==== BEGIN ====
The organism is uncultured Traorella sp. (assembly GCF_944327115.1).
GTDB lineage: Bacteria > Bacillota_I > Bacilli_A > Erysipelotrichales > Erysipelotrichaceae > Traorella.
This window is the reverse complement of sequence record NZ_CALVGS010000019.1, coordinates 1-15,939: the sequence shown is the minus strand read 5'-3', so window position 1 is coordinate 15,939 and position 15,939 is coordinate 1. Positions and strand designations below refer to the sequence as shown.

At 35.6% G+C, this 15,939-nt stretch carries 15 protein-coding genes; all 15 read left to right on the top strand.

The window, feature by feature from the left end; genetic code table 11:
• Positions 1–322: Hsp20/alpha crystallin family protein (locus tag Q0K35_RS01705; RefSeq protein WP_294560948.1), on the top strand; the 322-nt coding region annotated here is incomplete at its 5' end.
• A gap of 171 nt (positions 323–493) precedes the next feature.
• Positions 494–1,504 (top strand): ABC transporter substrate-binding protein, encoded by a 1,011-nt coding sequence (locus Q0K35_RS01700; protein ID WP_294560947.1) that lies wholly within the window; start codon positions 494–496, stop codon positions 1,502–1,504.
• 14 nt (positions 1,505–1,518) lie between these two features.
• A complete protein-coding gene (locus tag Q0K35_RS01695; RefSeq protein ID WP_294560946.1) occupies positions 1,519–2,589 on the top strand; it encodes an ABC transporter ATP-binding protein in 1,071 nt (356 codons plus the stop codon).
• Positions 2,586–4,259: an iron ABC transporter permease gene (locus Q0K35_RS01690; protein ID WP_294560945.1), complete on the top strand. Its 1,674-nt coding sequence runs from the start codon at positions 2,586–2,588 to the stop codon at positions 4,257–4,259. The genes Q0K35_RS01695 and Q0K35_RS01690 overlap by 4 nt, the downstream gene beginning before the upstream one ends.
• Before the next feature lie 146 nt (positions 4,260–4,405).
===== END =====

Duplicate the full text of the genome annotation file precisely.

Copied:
The organism is uncultured Traorella sp. (assembly GCF_944327115.1).
GTDB lineage: Bacteria > Bacillota_I > Bacilli_A > Erysipelotrichales > Erysipelotrichaceae > Traorella.
This window is the reverse complement of sequence record NZ_CALVGS010000019.1, coordinates 1-15,939: the sequence shown is the minus strand read 5'-3', so window position 1 is coordinate 15,939 and position 15,939 is coordinate 1. Positions and strand designations below refer to the sequence as shown.

At 35.6% G+C, this 15,939-nt stretch carries 15 protein-coding genes; all 15 read left to right on the top strand.

The window, feature by feature from the left end; genetic code table 11:
• Positions 1–322: Hsp20/alpha crystallin family protein (locus tag Q0K35_RS01705; RefSeq protein WP_294560948.1), on the top strand; the 322-nt coding region annotated here is incomplete at its 5' end.
• A gap of 171 nt (positions 323–493) precedes the next feature.
• Positions 494–1,504 (top strand): ABC transporter substrate-binding protein, encoded by a 1,011-nt coding sequence (locus Q0K35_RS01700; protein ID WP_294560947.1) that lies wholly within the window; start codon positions 494–496, stop codon positions 1,502–1,504.
• 14 nt (positions 1,505–1,518) lie between these two features.
• A complete protein-coding gene (locus tag Q0K35_RS01695; RefSeq protein ID WP_294560946.1) occupies positions 1,519–2,589 on the top strand; it encodes an ABC transporter ATP-binding protein in 1,071 nt (356 codons plus the stop codon).
• Positions 2,586–4,259: an iron ABC transporter permease gene (locus Q0K35_RS01690; protein ID WP_294560945.1), complete on the top strand. Its 1,674-nt coding sequence runs from the start codon at positions 2,586–2,588 to the stop codon at positions 4,257–4,259. The genes Q0K35_RS01695 and Q0K35_RS01690 overlap by 4 nt, the downstream gene beginning before the upstream one ends.
• Before the next feature lie 146 nt (positions 4,260–4,405).